Seventh Hole

Men’s Handicap: 13
Women’s Handicap: 7
Hole: 7
Par: 4

Blue – 412
White – 355
Red – 342
Gold – 300

The 7th is one of California’s most unique and natural holes. The tee shot is played either left to a large landing area that leaves you with a blind shot to the green, or the more aggressive play to the small, elevated, right side with a look at the green for your approach. Longer hitters can try to carry their tee shots down the 40-foot drop. But miss it short and you may end up on the steep embankment, with an awkward, downhill stance. The challenging approach can be aimed at one of the tall palm trees behind the green when faced with a blind shot.

One of the few remaining original bunkers guards the bailout area to the right of the green, which slopes to the left and to the front.

Eighth Hole

Men’s Handicap: 9
Women’s Handicap: 15
Hole: 8
Par: 3

Blue – 199
White – 180
Red – 147
Gold – 147

A long, uphill par 3 with a false front, players can aim right, to avoid the large, front-left bunker, while utilizing a mound to deflect their ball toward the middle of the green. While the mound may help on the tee shot, players who miss the green right when the hole is in the back, will have to play a precise chip over, and down the back of the mound, in order to get close for their par putt.

Ninth Hole

Men’s Handicap: 5
Women’s Handicap: 5
Hole: 9
Par: 4

Blue – 382
White -382
Red – 330
Gold – 330

The ideal tee shot on #9 is usually played to the right side of the fairway, leaving the golfer with the best angle of approach. Shots played down the left side will be obstructed by trees short-left of the green. Originally, a 15 foot ridge ran diagonally through the right side of the fairway, requiring players to play a blind shot to the best landing area. Today, the right side is guarded by a lake, and a small group of trees. The second shot on 9 is played over the creek which is 100 yards from the green.

Scoring opportunities are available in the front and right side of the green while the back and left side are more contoured, with putts often sliding 3-5 feet beyond the hole.

Tenth Hole

Men’s Handicap: 4
Women’s Handicap: 6
Hole: 10
Par: 4

Blue – 416
White – 404
Red – 399
Gold – 330

The tenth is a slight dogleg left that rewards tee shots played along the trees and creek to the left. The medium-to-long approach is played to a green that is narrow in the front and wide in the back. A unique, 3-foot high berm, originally designed to funnel storm water to the creek, cuts diagonally across the fairway, 80-90 yards out.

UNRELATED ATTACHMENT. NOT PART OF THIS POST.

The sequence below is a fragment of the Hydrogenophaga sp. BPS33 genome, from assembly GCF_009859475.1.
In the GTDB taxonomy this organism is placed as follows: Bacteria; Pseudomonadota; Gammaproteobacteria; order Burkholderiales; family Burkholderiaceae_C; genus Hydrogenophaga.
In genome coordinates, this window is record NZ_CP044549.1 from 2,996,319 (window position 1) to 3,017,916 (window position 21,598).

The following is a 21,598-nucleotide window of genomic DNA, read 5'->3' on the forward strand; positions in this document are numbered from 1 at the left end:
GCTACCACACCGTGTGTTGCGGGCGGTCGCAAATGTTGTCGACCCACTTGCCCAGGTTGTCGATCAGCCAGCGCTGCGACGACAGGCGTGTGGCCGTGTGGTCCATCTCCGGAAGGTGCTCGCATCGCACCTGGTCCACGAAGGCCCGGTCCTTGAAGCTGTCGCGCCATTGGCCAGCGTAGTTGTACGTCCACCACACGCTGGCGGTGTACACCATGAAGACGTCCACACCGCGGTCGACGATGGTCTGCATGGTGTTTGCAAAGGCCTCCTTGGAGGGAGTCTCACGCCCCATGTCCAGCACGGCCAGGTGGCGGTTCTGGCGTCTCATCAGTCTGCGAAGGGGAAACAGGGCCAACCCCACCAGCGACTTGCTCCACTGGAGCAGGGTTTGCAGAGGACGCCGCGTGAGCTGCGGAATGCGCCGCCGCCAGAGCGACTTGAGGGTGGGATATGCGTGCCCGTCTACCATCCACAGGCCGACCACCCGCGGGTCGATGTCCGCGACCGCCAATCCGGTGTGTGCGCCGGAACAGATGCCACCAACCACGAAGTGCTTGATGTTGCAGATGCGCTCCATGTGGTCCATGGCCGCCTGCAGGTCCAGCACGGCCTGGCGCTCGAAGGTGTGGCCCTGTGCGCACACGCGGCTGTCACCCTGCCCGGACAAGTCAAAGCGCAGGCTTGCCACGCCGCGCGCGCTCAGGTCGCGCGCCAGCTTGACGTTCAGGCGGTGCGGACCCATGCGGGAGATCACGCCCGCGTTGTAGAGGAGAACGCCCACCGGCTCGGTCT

Similar to hole #4, the front of 10 green slopes severely from the middle of the green to the front. The back-right features a steep slope from the fringe that can be used as a backstop, while the back left portion of the green features a small area with a more gentle slope.

Eleventh Hole

Men’s Handicap: 18
Women’s Handicap: 16
Hole: 11
Par: 3

Blue – 190
White – 145
Red – 136
Gold – 136

#11 is a medium length, uphill par 3 along the southern edge of the arroyo. Tee shots missed to the right may end up on the hillside, or may roll into the long strip of bunker in front of the green. Sedgwick Avenue and Out of Bounds are beyond the green.

Players who hit the green will be rewarded with a birdie putt on one of the flatter surfaces on the course.

Twelfth Hole

Men’s Handicap: 2
Women’s Handicap: 4
Hole: 12
Par: 4

Blue – 406
White – 388
Red – 362
Gold – 330

The #2 handicap hole, 12 is an uphill, dogleg right par 4 with a view of Box Springs Mountain. After hitting their tee shots, players should check the hole location on this two-tiered green. The front of the green slopes from middle-right to front-left. If the hole is on the upper tier, the approach can be played right, and take the slope left to the hole. Attempting to go straight at an upper-left hole may result in the ball rolling down to the lower tier, or the shot being missed left into the greenside bunker.

#12 is the last par 4 of your round, a unique feature of the Victoria routing.

Thirteenth Hole

Men’s Handicap: 10
Women’s Handicap: 18